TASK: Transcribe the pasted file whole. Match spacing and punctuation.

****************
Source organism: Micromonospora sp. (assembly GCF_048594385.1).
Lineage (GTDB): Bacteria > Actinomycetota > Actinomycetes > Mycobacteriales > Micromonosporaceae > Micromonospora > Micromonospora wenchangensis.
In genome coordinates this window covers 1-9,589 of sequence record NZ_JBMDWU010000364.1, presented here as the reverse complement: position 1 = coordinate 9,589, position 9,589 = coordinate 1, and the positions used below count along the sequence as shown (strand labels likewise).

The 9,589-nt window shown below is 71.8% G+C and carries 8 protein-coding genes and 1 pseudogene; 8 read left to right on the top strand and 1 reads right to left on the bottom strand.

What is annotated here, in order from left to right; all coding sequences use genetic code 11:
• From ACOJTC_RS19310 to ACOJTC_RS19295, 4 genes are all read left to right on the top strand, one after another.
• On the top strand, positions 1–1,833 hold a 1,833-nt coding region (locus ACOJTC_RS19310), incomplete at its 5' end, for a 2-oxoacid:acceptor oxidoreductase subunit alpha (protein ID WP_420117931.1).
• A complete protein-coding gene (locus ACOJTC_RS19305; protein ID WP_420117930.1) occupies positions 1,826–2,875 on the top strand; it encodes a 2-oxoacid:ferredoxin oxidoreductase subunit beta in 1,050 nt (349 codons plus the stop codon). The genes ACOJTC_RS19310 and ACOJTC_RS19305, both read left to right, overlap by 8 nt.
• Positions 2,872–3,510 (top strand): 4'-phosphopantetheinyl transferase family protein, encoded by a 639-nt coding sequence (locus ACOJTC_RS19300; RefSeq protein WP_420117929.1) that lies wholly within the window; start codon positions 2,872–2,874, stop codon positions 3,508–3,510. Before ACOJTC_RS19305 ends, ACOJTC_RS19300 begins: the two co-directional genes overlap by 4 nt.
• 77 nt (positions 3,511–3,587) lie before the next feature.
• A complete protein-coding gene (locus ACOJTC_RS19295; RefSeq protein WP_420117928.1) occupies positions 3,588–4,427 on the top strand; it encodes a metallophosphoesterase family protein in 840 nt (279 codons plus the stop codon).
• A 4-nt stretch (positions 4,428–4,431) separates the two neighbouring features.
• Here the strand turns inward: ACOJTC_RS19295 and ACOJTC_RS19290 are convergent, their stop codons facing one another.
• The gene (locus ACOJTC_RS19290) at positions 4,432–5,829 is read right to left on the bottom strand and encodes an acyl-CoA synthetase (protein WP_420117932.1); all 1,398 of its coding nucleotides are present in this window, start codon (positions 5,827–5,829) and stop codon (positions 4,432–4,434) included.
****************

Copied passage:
Source organism: Micromonospora sp. (assembly GCF_048594385.1).
Lineage (GTDB): Bacteria > Actinomycetota > Actinomycetes > Mycobacteriales > Micromonosporaceae > Micromonospora > Micromonospora wenchangensis.
In genome coordinates this window covers 1-9,589 of sequence record NZ_JBMDWU010000364.1, presented here as the reverse complement: position 1 = coordinate 9,589, position 9,589 = coordinate 1, and the positions used below count along the sequence as shown (strand labels likewise).

The 9,589-nt window shown below is 71.8% G+C and carries 8 protein-coding genes and 1 pseudogene; 8 read left to right on the top strand and 1 reads right to left on the bottom strand.

What is annotated here, in order from left to right; all coding sequences use genetic code 11:
• From ACOJTC_RS19310 to ACOJTC_RS19295, 4 genes are all read left to right on the top strand, one after another.
• On the top strand, positions 1–1,833 hold a 1,833-nt coding region (locus ACOJTC_RS19310), incomplete at its 5' end, for a 2-oxoacid:acceptor oxidoreductase subunit alpha (protein ID WP_420117931.1).
• A complete protein-coding gene (locus ACOJTC_RS19305; protein ID WP_420117930.1) occupies positions 1,826–2,875 on the top strand; it encodes a 2-oxoacid:ferredoxin oxidoreductase subunit beta in 1,050 nt (349 codons plus the stop codon). The genes ACOJTC_RS19310 and ACOJTC_RS19305, both read left to right, overlap by 8 nt.
• Positions 2,872–3,510 (top strand): 4'-phosphopantetheinyl transferase family protein, encoded by a 639-nt coding sequence (locus ACOJTC_RS19300; RefSeq protein WP_420117929.1) that lies wholly within the window; start codon positions 2,872–2,874, stop codon positions 3,508–3,510. Before ACOJTC_RS19305 ends, ACOJTC_RS19300 begins: the two co-directional genes overlap by 4 nt.
• 77 nt (positions 3,511–3,587) lie before the next feature.
• A complete protein-coding gene (locus ACOJTC_RS19295; RefSeq protein WP_420117928.1) occupies positions 3,588–4,427 on the top strand; it encodes a metallophosphoesterase family protein in 840 nt (279 codons plus the stop codon).
• A 4-nt stretch (positions 4,428–4,431) separates the two neighbouring features.
• Here the strand turns inward: ACOJTC_RS19295 and ACOJTC_RS19290 are convergent, their stop codons facing one another.
• The gene (locus ACOJTC_RS19290) at positions 4,432–5,829 is read right to left on the bottom strand and encodes an acyl-CoA synthetase (protein WP_420117932.1); all 1,398 of its coding nucleotides are present in this window, start codon (positions 5,827–5,829) and stop codon (positions 4,432–4,434) included.